7. Reese SE, Xu CJ, den Dekker HT, Lee MK, Sikdar S, Ruiz-Arenas C, Merid SK, Rezwan FI, Page CM, Ullemar V, Melton PE, Oh SS, Yang IV, Burrows K, Soderhall C, Jima DD, Gao L, Arathimos R, Kuppers LK, Wielscher M, Rzehak P, Lahti J, Laprise C, Madore AM, Ward J, Bennett BD, Wang T, Bell DA, BIOS consortium, Vonk JM, Haberg SE, Zhao S, Karlsson R, Hollams E, Hu D, Richards AJ, Bergstrom A, Sharp GC, Felix JF, Bustamante M, Gruzieva O, Maguire RL, Gilliland F, Baiz N, Nohr EA, Corpeleijn E, Sebert S, Karmaus W, Grote V, Kajantie E, Magnus MC, Ortqvist AK, Eng C, Liu AH, Kull I, Jaddoe VWV, Sunyer J, Kere J, Hoyo C, Annesi-Maesano I, Arshad SH, Koletzko B, Brunekreef B, Binder EB, Raikkonen K, Reischl E, Holloway JW, Jarvelin MR, Snieder H, Kazmi N, Breton CV, Murphy SK, Pershagen G, Anto JM, Relton CL, Schwartz DA, Burchard EG, Huang RC, Nystad W, Almqvist C, Henderson AJ, Melen E, Duijts L, Koppelman GH, London SJ. 2018. Epigenome-wide meta-analysis of DNA methylation and childhood asthma. Journal of Allergy and Clinical Immunology 143(6):2062-2074. [Abstract Reese SE, Xu CJ, den Dekker HT, Lee MK, Sikdar S, Ruiz-Arenas C, Merid SK, Rezwan FI, Page CM, Ullemar V, Melton PE, Oh SS, Yang IV, Burrows K, Soderhall C, Jima DD, Gao L, Arathimos R, Kuppers LK, Wielscher M, Rzehak P, Lahti J, Laprise C, Madore AM, Ward J, Bennett BD, Wang T, Bell DA, BIOS consortium, Vonk JM, Haberg SE, Zhao S, Karlsson R, Hollams E, Hu D, Richards AJ, Bergstrom A, Sharp GC, Felix JF, Bustamante M, Gruzieva O, Maguire RL, Gilliland F, Baiz N, Nohr EA, Corpeleijn E, Sebert S, Karmaus W, Grote V, Kajantie E, Magnus MC, Ortqvist AK, Eng C, Liu AH, Kull I, Jaddoe VWV, Sunyer J, Kere J, Hoyo C, Annesi-Maesano I, Arshad SH, Koletzko B, Brunekreef B, Binder EB, Raikkonen K, Reischl E, Holloway JW, Jarvelin MR, Snieder H, Kazmi N, Breton CV, Murphy SK, Pershagen G, Anto JM, Relton CL, Schwartz DA, Burchard EG, Huang RC, Nystad W, Almqvist C, Henderson AJ, Melen E, Duijts L, Koppelman GH, London SJ. 2018. Epigenome-wide meta-analysis of DNA methylation and childhood asthma. Journal of Allergy and Clinical Immunology 143(6):2062-2074.]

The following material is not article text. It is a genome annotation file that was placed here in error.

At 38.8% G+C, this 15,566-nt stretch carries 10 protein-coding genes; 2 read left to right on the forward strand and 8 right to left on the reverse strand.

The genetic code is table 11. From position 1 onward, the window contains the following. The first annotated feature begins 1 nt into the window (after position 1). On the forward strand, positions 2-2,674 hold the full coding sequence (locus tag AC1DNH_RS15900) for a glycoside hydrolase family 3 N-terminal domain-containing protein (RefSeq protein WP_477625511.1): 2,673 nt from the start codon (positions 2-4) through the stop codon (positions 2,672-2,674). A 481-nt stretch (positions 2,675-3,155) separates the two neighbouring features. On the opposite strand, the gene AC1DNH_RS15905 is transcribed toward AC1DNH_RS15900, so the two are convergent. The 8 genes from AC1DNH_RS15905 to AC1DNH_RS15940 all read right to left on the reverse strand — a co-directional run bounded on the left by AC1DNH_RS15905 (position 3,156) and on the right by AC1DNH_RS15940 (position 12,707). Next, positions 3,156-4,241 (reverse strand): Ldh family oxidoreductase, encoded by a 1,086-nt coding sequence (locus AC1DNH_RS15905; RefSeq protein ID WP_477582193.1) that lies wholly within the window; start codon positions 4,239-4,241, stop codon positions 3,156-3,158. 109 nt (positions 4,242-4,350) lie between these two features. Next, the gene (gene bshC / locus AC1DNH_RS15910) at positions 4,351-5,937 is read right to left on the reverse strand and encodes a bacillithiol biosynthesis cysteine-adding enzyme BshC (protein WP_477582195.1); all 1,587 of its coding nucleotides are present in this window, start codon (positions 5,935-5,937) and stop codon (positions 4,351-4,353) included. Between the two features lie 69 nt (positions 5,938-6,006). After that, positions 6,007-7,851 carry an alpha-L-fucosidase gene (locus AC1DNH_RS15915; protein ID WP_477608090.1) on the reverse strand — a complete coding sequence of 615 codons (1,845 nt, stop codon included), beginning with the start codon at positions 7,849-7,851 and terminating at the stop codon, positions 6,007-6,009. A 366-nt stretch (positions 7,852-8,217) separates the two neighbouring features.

8. Cottingham KL, Karimi R, Gruber JF, Zens MS, Sayarath V, Folt CL, Punshon T, Morris JS, Karagas, MR. Diet and toenail arsenic concentrations in a New Hampshire population with arsenic-containing water. Nutrition Journal 12:149. doi: 10.1186/1475-2891-12-149 [Online 16 Nov 2013] [Abstract Cottingham KL, Karimi R, Gruber JF, Zens MS, Sayarath V, Folt CL, Punshon T, Morris JS, Karagas, MR. Diet and toenail arsenic concentrations in a New Hampshire population with arsenic-containing water. Nutrition Journal 12:149. doi: 10.1186/1475-2891-12-149 [Online 16 Nov 2013]]